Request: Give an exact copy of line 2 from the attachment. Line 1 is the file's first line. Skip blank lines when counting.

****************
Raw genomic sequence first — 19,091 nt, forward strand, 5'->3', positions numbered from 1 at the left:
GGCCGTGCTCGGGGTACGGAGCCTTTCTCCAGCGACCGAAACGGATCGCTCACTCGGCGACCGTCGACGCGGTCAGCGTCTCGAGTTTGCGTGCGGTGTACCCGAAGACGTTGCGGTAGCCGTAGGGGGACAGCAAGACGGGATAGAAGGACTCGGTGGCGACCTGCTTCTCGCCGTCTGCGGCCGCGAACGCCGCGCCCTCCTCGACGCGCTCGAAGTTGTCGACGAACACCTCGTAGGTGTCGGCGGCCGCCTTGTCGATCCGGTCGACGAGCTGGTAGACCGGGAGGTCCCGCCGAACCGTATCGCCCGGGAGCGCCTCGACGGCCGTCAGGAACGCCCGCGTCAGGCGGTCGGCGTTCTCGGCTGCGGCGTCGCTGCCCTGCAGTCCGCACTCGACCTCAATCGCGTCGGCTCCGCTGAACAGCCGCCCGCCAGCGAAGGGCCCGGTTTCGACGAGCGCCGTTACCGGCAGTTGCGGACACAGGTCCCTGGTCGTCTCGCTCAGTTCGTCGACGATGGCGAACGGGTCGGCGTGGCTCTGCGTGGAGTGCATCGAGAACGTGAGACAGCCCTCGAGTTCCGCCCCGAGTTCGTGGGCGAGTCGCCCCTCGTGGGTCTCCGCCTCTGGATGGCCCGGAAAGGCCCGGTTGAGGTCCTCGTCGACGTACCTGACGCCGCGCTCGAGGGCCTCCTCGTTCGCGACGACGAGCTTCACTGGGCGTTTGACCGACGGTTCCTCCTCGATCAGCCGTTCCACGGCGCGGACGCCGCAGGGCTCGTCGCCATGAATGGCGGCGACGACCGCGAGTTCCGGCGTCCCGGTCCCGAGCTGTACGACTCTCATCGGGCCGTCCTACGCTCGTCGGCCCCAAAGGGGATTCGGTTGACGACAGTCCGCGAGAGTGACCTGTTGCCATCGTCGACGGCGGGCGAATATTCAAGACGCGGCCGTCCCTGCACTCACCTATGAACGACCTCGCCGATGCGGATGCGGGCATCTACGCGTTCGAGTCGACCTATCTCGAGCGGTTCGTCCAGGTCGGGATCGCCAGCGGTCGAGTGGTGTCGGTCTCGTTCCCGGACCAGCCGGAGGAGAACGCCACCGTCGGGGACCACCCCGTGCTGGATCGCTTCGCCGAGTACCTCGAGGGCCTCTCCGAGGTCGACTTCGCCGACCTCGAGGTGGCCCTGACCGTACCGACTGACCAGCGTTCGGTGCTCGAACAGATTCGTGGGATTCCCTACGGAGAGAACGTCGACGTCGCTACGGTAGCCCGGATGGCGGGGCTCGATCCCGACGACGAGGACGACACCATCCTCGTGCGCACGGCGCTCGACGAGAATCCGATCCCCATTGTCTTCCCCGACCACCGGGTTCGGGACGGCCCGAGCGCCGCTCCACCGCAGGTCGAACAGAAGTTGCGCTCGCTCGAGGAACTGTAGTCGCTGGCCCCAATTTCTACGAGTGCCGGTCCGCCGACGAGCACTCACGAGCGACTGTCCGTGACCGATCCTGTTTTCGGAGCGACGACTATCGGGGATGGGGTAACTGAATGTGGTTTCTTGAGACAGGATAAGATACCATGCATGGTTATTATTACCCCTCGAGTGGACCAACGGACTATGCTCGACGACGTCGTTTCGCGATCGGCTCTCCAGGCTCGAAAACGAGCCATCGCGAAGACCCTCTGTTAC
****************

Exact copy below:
GGCCGTGCTCGGGGTACGGAGCCTTTCTCCAGCGACCGAAACGGATCGCTCACTCGGCGACCGTCGACGCGGTCAGCGTCTCGAGTTTGCGTGCGGTGTACCCGAAGACGTTGCGGTAGCCGTAGGGGGACAGCAAGACGGGATAGAAGGACTCGGTGGCGACCTGCTTCTCGCCGTCTGCGGCCGCGAACGCCGCGCCCTCCTCGACGCGCTCGAAGTTGTCGACGAACACCTCGTAGGTGTCGGCGGCCGCCTTGTCGATCCGGTCGACGAGCTGGTAGACCGGGAGGTCCCGCCGAACCGTATCGCCCGGGAGCGCCTCGACGGCCGTCAGGAACGCCCGCGTCAGGCGGTCGGCGTTCTCGGCTGCGGCGTCGCTGCCCTGCAGTCCGCACTCGACCTCAATCGCGTCGGCTCCGCTGAACAGCCGCCCGCCAGCGAAGGGCCCGGTTTCGACGAGCGCCGTTACCGGCAGTTGCGGACACAGGTCCCTGGTCGTCTCGCTCAGTTCGTCGACGATGGCGAACGGGTCGGCGTGGCTCTGCGTGGAGTGCATCGAGAACGTGAGACAGCCCTCGAGTTCCGCCCCGAGTTCGTGGGCGAGTCGCCCCTCGTGGGTCTCCGCCTCTGGATGGCCCGGAAAGGCCCGGTTGAGGTCCTCGTCGACGTACCTGACGCCGCGCTCGAGGGCCTCCTCGTTCGCGACGACGAGCTTCACTGGGCGTTTGACCGACGGTTCCTCCTCGATCAGCCGTTCCACGGCGCGGACGCCGCAGGGCTCGTCGCCATGAATGGCGGCGACGACCGCGAGTTCCGGCGTCCCGGTCCCGAGCTGTACGACTCTCATCGGGCCGTCCTACGCTCGTCGGCCCCAAAGGGGATTCGGTTGACGACAGTCCGCGAGAGTGACCTGTTGCCATCGTCGACGGCGGGCGAATATTCAAGACGCGGCCGTCCCTGCACTCACCTATGAACGACCTCGCCGATGCGGATGCGGGCATCTACGCGTTCGAGTCGACCTATCTCGAGCGGTTCGTCCAGGTCGGGATCGCCAGCGGTCGAGTGGTGTCGGTCTCGTTCCCGGACCAGCCGGAGGAGAACGCCACCGTCGGGGACCACCCCGTGCTGGATCGCTTCGCCGAGTACCTCGAGGGCCTCTCCGAGGTCGACTTCGCCGACCTCGAGGTGGCCCTGACCGTACCGACTGACCAGCGTTCGGTGCTCGAACAGATTCGTGGGATTCCCTACGGAGAGAACGTCGACGTCGCTACGGTAGCCCGGATGGCGGGGCTCGATCCCGACGACGAGGACGACACCATCCTCGTGCGCACGGCGCTCGACGAGAATCCGATCCCCATTGTCTTCCCCGACCACCGGGTTCGGGACGGCCCGAGCGCCGCTCCACCGCAGGTCGAACAGAAGTTGCGCTCGCTCGAGGAACTGTAGTCGCTGGCCCCAATTTCTACGAGTGCCGGTCCGCCGACGAGCACTCACGAGCGACTGTCCGTGACCGATCCTGTTTTCGGAGCGACGACTATCGGGGATGGGGTAACTGAATGTGGTTTCTTGAGACAGGATAAGATACCATGCATGGTTATTATTACCCCTCGAGTGGACCAACGGACTATGCTCGACGACGTCGTTTCGCGATCGGCTCTCCAGGCTCGAAAACGAGCCATCGCGAAGACCCTCTGTTAC